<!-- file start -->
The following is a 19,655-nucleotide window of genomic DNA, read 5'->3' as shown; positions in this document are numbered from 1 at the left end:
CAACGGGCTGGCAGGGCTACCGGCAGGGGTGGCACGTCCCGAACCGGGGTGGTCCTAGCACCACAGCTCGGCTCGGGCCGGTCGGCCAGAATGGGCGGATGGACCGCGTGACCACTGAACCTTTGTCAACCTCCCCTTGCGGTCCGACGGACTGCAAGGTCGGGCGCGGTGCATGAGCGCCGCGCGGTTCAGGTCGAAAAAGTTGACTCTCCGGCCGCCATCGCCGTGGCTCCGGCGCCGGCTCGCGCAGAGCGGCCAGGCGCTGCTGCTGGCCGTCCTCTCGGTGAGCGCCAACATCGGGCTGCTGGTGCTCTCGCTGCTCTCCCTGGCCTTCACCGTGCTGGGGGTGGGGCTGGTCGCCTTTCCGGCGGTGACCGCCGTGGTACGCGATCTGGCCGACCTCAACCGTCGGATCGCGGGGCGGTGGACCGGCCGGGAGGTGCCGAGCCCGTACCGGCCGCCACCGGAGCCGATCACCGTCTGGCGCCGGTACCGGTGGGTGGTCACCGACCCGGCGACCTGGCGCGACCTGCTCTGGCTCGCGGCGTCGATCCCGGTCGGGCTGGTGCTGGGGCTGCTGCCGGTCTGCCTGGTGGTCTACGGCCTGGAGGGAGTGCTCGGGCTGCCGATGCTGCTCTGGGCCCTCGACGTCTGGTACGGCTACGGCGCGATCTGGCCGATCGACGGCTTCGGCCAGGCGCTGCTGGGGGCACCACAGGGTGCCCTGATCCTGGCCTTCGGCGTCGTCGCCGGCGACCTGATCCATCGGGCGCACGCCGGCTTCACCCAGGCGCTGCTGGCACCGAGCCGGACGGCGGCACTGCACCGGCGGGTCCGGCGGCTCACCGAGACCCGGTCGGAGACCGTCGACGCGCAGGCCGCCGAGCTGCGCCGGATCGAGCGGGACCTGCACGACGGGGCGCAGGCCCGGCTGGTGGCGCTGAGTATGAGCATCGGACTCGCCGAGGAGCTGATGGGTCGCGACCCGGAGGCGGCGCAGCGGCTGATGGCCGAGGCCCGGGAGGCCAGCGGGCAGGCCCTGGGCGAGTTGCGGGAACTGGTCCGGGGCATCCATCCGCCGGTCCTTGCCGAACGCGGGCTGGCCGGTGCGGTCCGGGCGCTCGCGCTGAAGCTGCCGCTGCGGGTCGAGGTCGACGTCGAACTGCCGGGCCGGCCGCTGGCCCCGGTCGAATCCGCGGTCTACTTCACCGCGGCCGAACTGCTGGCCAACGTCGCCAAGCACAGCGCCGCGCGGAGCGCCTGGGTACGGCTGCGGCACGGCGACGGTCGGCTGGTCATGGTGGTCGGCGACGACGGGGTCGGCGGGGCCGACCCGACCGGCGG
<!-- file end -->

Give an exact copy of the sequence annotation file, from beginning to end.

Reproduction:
The following is a 19,655-nucleotide window of genomic DNA, read 5'->3' as shown; positions in this document are numbered from 1 at the left end:
CAACGGGCTGGCAGGGCTACCGGCAGGGGTGGCACGTCCCGAACCGGGGTGGTCCTAGCACCACAGCTCGGCTCGGGCCGGTCGGCCAGAATGGGCGGATGGACCGCGTGACCACTGAACCTTTGTCAACCTCCCCTTGCGGTCCGACGGACTGCAAGGTCGGGCGCGGTGCATGAGCGCCGCGCGGTTCAGGTCGAAAAAGTTGACTCTCCGGCCGCCATCGCCGTGGCTCCGGCGCCGGCTCGCGCAGAGCGGCCAGGCGCTGCTGCTGGCCGTCCTCTCGGTGAGCGCCAACATCGGGCTGCTGGTGCTCTCGCTGCTCTCCCTGGCCTTCACCGTGCTGGGGGTGGGGCTGGTCGCCTTTCCGGCGGTGACCGCCGTGGTACGCGATCTGGCCGACCTCAACCGTCGGATCGCGGGGCGGTGGACCGGCCGGGAGGTGCCGAGCCCGTACCGGCCGCCACCGGAGCCGATCACCGTCTGGCGCCGGTACCGGTGGGTGGTCACCGACCCGGCGACCTGGCGCGACCTGCTCTGGCTCGCGGCGTCGATCCCGGTCGGGCTGGTGCTGGGGCTGCTGCCGGTCTGCCTGGTGGTCTACGGCCTGGAGGGAGTGCTCGGGCTGCCGATGCTGCTCTGGGCCCTCGACGTCTGGTACGGCTACGGCGCGATCTGGCCGATCGACGGCTTCGGCCAGGCGCTGCTGGGGGCACCACAGGGTGCCCTGATCCTGGCCTTCGGCGTCGTCGCCGGCGACCTGATCCATCGGGCGCACGCCGGCTTCACCCAGGCGCTGCTGGCACCGAGCCGGACGGCGGCACTGCACCGGCGGGTCCGGCGGCTCACCGAGACCCGGTCGGAGACCGTCGACGCGCAGGCCGCCGAGCTGCGCCGGATCGAGCGGGACCTGCACGACGGGGCGCAGGCCCGGCTGGTGGCGCTGAGTATGAGCATCGGACTCGCCGAGGAGCTGATGGGTCGCGACCCGGAGGCGGCGCAGCGGCTGATGGCCGAGGCCCGGGAGGCCAGCGGGCAGGCCCTGGGCGAGTTGCGGGAACTGGTCCGGGGCATCCATCCGCCGGTCCTTGCCGAACGCGGGCTGGCCGGTGCGGTCCGGGCGCTCGCGCTGAAGCTGCCGCTGCGGGTCGAGGTCGACGTCGAACTGCCGGGCCGGCCGCTGGCCCCGGTCGAATCCGCGGTCTACTTCACCGCGGCCGAACTGCTGGCCAACGTCGCCAAGCACAGCGCCGCGCGGAGCGCCTGGGTACGGCTGCGGCACGGCGACGGTCGGCTGGTCATGGTGGTCGGCGACGACGGGGTCGGCGGGGCCGACCCGACCGGCGG